17:11

... ... ...

17:30

Stewart Stevenson (Banff and Buchan) (SNP): I congratulate Alex Fergusson on bringing this topic for debate, but I must correct his initial statement that it would be impossible to put all the material into the time available. The point is that Clerk Maxwell laid the basis for Einstein's later work, which of course showed that to get the material into the time available one only needs to move close to the speed of light. Therefore, Alex Fergusson was entirely wrong, thanks to Clerk Maxwell.

There are many interesting aspects to the subjects of natural philosophy and mathematics. I remember the excitement and enjoyment I felt, as a spotty-faced young lad at secondary school, on being charged up by the Van der Graaf generator and going along the corridor and shaking hands with the first victim I found. That was the sort of primitive piece of science that engages the mind and starts to make young people think about the world around them.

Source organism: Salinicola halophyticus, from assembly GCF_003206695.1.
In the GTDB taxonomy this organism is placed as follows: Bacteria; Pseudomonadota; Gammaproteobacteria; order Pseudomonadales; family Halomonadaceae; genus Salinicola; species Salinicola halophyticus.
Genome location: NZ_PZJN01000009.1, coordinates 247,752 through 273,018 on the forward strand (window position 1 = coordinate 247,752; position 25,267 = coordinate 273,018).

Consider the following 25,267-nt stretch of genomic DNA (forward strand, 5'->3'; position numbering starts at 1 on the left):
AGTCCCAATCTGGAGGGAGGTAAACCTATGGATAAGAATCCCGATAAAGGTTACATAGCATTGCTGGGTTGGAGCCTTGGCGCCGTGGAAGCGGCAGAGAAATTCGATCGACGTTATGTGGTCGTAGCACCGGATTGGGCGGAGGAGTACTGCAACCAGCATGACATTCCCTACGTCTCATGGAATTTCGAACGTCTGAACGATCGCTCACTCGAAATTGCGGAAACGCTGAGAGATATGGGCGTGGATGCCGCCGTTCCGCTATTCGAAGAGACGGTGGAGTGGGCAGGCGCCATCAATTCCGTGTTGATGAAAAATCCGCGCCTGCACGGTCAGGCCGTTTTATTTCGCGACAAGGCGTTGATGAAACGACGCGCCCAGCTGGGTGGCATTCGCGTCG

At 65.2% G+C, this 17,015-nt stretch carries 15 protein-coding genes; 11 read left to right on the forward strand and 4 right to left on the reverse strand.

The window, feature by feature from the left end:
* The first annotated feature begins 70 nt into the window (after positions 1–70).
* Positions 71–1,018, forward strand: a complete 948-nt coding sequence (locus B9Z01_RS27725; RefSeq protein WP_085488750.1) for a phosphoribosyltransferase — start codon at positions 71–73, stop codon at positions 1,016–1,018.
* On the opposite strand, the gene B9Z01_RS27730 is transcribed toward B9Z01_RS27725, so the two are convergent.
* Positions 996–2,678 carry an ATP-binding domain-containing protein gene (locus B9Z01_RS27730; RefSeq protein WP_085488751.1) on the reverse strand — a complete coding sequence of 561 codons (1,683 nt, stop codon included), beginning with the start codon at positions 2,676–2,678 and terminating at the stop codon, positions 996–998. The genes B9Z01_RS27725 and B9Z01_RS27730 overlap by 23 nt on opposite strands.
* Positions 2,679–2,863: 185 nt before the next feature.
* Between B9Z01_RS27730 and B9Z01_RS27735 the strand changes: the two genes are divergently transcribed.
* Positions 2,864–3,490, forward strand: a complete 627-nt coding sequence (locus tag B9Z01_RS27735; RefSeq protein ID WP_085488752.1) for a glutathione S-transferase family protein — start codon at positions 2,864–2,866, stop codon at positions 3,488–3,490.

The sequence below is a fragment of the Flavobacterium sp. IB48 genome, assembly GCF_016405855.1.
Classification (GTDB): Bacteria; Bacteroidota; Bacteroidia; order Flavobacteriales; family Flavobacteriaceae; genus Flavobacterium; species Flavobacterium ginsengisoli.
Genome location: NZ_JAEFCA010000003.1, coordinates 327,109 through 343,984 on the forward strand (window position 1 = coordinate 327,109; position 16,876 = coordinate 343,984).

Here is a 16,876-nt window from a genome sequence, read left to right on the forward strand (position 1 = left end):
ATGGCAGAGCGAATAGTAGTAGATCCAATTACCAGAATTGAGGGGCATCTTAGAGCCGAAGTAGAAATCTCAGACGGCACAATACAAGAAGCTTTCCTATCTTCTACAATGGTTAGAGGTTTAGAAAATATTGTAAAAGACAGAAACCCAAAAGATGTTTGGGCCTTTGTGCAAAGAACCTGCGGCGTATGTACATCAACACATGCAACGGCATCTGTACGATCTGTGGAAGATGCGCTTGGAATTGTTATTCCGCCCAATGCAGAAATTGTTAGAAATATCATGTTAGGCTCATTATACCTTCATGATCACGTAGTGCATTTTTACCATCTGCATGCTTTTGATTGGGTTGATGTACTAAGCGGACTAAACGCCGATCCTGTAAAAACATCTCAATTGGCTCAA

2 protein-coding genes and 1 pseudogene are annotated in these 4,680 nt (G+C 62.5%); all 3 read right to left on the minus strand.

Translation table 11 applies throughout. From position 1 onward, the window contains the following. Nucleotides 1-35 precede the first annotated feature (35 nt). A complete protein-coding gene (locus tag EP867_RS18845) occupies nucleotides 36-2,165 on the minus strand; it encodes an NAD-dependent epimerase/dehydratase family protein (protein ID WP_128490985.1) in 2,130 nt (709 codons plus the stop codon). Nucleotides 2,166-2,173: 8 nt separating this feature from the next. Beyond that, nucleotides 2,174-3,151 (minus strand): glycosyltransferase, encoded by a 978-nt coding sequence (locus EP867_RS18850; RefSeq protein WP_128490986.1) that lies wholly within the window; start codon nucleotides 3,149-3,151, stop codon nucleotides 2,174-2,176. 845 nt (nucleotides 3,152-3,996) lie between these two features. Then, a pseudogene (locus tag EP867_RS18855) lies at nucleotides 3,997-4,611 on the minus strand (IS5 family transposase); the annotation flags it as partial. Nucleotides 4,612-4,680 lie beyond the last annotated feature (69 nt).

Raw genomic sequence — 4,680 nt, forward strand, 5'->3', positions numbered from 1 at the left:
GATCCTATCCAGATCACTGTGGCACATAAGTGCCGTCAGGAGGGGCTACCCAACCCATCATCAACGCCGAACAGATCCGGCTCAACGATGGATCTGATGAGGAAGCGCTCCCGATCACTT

Clerk Maxwell's contribution to the world was to explain some of the phenomena that we can see and experience. He attended Marischal college in the University of Aberdeen, where I went as a student. I was an extremely indifferent student, so when I finally graduated my mother gave my girlfriend a present because she knew that the fact that I had finally graduated was nothing to do with me. When I was at the university, the professor of natural philosophy was R V Jones, who said that Clerk Maxwell made

"one of the greatest leaps ever achieved in human thought."

R V Jones was, of course, famed for his work on radar during the second world war, which depended utterly on Clerk Maxwell's earlier thinking.

Natural philosophy it was when I was at Aberdeen. My studies were in the arts faculty rather than the science faculty because it is about thinking and a philosophy with which to see the world. I think that that is important.

It has also been said that Clerk Maxwell's contribution was that he curbed Newton's influence. He certainly avoided descending into the sequence that Newton did at the end of his life, when he spent some 10 years pursuing the chimera of alchemy and thus in many ways devalued his contribution to world thinking.